Above this text you see the combined images of a standard Google map with the map that Lawson published with his book georeferenced onto it, showing two combined things. One is just how awesome map and library people are (Philip McDaniel, the GIS librarian at Davis Library at UNC, made this for me). The other is how accurate Lawson's map was despite his limitations. Actually, maps have been accurate for a very long time—the first map of the Carolina coast, made by John White in 1587, is instantly recognizable as the Carolina coast today. You can learn more about NC maps in the video below and read about them here.
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Lawson's map, not included in the video, is not particularly useful to historians. Though it shows a few locations of Indian tribes, which has been helpful, it also gets some pretty basic stuff wrong. For example, the Wateree and Congaree rivers flow together to form the Santee, south of where Charlotte is now, which then runs to the coast. But near the coast, the Santee separates into two channels, the North and South Santee channels. Lawson's map represents the north channel as being the Wateree, which, nuh-unh. Oh well. It's a thing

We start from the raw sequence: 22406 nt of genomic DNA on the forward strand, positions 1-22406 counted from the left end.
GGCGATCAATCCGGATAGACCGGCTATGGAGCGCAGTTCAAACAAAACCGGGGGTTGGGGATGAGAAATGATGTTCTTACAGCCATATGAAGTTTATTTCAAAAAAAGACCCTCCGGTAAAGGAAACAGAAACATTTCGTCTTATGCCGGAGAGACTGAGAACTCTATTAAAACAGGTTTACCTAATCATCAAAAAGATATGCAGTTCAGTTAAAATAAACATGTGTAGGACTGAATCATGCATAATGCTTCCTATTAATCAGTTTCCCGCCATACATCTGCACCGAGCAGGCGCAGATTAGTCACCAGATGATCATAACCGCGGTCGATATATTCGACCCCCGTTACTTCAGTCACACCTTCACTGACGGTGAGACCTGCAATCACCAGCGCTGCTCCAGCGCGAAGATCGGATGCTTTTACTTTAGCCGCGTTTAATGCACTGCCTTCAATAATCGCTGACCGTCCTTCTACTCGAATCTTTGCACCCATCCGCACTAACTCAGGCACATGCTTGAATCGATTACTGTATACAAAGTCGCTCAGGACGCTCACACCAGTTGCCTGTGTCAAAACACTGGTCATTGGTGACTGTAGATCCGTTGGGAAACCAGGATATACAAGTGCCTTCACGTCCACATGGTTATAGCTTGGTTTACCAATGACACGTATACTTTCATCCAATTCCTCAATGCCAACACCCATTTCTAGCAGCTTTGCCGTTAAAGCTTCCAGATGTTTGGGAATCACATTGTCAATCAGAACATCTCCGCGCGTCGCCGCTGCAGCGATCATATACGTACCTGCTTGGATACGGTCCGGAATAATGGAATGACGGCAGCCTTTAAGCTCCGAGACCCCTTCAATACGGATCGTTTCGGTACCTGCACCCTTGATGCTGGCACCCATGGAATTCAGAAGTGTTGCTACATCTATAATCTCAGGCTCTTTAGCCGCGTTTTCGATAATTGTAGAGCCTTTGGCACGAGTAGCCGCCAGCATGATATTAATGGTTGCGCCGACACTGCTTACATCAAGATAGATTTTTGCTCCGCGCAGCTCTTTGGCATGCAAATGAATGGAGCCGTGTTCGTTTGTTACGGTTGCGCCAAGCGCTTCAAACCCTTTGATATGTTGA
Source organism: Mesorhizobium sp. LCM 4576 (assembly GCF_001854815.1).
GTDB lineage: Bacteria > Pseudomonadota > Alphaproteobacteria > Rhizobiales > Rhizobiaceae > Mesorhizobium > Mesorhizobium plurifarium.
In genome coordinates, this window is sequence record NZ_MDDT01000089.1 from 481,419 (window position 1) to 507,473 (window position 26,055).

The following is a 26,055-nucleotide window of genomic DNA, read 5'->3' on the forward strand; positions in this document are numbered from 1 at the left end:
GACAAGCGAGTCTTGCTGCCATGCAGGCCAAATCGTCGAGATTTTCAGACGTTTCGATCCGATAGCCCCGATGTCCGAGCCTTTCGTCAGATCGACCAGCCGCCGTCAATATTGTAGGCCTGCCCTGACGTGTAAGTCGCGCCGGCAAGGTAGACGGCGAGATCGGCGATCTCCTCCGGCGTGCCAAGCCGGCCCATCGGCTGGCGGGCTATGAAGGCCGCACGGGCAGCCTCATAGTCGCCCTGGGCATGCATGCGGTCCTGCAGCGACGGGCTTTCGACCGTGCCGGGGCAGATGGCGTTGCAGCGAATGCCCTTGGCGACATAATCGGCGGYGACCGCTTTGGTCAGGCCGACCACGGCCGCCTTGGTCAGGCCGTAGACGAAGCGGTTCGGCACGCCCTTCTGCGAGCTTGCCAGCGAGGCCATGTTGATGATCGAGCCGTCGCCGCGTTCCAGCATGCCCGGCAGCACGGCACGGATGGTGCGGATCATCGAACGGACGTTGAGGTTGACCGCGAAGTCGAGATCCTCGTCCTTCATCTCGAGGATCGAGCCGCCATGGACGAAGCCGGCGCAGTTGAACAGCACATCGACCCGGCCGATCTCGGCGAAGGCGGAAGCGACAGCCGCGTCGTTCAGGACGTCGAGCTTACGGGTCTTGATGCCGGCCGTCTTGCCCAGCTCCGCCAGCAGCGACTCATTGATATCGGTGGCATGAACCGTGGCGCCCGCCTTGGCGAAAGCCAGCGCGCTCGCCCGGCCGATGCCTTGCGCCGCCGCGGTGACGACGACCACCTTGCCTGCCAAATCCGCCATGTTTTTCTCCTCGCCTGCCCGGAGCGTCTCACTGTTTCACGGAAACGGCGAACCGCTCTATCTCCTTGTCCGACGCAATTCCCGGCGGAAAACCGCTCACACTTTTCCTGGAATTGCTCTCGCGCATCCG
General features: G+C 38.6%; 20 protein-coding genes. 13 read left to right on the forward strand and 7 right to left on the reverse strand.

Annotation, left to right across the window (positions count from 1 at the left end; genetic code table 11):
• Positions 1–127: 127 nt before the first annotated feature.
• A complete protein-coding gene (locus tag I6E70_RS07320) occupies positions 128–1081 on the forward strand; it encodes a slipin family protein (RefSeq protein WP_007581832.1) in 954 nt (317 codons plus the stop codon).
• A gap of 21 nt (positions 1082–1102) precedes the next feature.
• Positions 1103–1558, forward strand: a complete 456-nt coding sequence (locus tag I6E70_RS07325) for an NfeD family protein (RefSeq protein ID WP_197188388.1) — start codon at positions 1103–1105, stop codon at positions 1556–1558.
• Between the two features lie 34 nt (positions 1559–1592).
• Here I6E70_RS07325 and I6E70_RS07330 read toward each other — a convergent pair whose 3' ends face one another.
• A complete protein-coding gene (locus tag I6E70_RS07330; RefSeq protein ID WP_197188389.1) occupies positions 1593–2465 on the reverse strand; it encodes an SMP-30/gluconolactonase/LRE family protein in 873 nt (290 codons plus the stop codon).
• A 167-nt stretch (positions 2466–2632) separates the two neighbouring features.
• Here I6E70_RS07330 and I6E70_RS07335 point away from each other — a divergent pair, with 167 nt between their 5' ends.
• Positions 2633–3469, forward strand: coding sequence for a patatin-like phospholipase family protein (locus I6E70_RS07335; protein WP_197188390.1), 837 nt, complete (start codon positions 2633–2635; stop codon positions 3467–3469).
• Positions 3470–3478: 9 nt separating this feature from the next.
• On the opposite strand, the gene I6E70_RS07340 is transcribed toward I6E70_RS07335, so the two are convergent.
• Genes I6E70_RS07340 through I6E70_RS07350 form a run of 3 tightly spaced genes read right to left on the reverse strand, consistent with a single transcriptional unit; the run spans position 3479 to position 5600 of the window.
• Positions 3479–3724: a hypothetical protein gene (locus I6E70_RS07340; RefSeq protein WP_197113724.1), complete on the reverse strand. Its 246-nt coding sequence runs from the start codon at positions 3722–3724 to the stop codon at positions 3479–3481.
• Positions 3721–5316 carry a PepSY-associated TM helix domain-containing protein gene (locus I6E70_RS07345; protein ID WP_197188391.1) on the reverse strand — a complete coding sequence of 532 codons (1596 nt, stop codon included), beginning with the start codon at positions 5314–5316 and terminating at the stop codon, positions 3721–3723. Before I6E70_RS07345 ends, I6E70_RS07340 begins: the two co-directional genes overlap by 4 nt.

I bring it up because as we near the date of publication for A Delicious Country, I'm at work creating a poster of Lawson's journey, with Lawson's map (with Lawson's-- and my -- route shown thereon) at its center. I hope this will be a cool thing for schoolrooms and kids and anyone who wants to keep Lawson in mind. More, we're also at this moment designing a museum exhibit that will show up first at the City of Raleigh Museum in October 2019. It'll have maps and images and artifacts and explanations of Lawson's life and journey, as elucidated by my own retracing. It should be enormous fun. Designing it sure is. Plan on coming to see it -- or on pestering your local museum to host it after it's been in Raleigh for a few months. It'll travel! It's about Lawson -- travel is in its DNA. With all those maps, maybe it'll even know where it's going.